Mohajer was the first millennial and first Iranian American elected to lead the Stonewall Democrats, the LGBTQ political group with its largest chapter based in Los Angeles where it was founded in 1975. He will be stepping down in July after serving a two-year term as president.

In addition to being one of a record number of LGBTQ legislative candidates this year, as noted by the B.A.R. in a story this week, Mohajer is part of a small but growing group of LGBTQ Americans with Middle Eastern ancestry seeking elected office.

"Part of why I wanted to run is there are no Iranians in the California Legislature. We have the deepest diaspora and no representation in the Legislature," said Mohajer, noting that Southern California has the largest diaspora of Iranians outside of Iran. "We think 5% to 7% of the district is Iranian and represents a winning margin."

He is eschewing donations from political action committees affiliated with corporations and is a champion of addressing climate change. His goal is to land in second place in the primary behind one of his Republican opponents, setting them up to compete head-to-head in the fall race.

"I think most people are receptive to a candidate like me," Mohajer told the B.A.R. "Most people I have engaged with are open and receptive. I think the county is ready; somebody has to be the first to do it."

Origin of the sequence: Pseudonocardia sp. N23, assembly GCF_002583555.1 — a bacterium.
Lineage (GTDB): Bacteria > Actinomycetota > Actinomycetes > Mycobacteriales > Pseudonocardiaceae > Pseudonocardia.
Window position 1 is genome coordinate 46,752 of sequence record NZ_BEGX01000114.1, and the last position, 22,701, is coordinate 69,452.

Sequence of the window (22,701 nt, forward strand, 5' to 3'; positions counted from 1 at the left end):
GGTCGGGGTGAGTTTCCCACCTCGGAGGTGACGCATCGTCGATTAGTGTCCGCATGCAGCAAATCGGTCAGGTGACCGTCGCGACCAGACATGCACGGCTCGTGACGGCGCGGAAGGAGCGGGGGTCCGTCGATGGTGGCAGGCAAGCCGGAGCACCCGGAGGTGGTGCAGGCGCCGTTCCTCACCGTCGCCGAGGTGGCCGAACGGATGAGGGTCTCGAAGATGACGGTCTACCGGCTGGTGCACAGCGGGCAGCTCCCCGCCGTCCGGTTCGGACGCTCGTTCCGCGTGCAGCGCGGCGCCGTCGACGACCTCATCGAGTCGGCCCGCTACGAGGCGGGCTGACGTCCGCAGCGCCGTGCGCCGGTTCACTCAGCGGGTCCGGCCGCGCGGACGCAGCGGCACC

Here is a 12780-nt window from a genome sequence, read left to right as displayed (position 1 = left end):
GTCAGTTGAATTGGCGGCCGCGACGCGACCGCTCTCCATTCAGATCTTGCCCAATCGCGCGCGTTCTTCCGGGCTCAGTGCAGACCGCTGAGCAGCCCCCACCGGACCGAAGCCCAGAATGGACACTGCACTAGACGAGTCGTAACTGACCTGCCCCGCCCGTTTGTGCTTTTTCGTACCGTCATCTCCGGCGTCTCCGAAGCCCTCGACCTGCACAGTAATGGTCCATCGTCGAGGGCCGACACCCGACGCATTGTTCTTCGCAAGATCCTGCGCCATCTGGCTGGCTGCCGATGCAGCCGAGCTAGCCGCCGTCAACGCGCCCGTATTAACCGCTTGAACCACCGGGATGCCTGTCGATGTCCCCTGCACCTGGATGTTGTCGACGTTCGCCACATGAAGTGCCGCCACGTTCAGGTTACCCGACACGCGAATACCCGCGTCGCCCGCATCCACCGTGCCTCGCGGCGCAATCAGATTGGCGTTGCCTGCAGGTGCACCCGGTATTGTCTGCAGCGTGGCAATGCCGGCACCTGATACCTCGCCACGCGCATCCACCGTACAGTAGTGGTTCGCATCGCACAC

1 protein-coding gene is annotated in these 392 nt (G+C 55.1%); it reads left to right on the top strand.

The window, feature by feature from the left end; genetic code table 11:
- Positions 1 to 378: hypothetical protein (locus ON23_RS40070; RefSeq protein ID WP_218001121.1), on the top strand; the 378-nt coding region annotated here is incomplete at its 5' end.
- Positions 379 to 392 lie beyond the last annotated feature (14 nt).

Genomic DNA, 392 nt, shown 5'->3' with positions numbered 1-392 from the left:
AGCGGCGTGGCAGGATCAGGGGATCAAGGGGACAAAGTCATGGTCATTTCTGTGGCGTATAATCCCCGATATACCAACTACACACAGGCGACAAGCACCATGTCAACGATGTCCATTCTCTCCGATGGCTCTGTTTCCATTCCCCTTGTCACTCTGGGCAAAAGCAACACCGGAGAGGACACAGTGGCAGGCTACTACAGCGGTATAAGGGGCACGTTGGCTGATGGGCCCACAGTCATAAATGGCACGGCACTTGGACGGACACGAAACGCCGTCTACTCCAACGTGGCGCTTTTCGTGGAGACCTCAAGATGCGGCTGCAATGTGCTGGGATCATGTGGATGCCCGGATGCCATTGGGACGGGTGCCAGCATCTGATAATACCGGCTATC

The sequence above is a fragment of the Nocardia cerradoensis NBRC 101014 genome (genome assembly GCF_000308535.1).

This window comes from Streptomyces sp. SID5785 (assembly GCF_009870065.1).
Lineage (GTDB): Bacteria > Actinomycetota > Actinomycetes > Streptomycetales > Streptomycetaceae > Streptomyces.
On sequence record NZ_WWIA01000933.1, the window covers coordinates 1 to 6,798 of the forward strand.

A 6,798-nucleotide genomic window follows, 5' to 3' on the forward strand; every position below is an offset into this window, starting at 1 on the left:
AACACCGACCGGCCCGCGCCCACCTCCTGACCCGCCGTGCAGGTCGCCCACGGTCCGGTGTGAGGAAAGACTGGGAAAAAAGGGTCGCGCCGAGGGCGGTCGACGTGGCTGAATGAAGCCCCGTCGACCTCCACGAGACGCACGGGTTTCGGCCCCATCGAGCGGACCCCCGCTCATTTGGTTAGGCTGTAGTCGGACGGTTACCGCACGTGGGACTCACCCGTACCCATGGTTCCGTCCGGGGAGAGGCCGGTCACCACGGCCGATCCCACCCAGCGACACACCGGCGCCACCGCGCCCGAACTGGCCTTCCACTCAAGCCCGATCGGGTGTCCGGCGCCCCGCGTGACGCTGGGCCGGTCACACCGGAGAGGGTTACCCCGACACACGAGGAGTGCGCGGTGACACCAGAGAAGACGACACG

Nonetheless, he knows he faces an uphill climb to convince a majority of voters to send him to Sacramento at a time when conservative media is "dedicated to boogey-manning LGBTQ people," Mohajer acknowledged.

"What I am able to do is show people, particularly Republicans and the more conservative side of the political spectrum, we are the same people who care about the same things," he said. "I want to pass policies that will help all families. We love this place. We want a place where our kids can grow up, and thrive, and have opportunity."

After all, said Mohajer, "LGBTQ people, we have the same interests and desires like everybody else."

To learn more about Mohajer, visit his campaign website.

Political Notes, the notebook's online companion, will return Monday, July 10.

Got a tip on LGBTQ politics? Call Matthew S. Bajko at (415) 829-8836 or e-mail [email protected]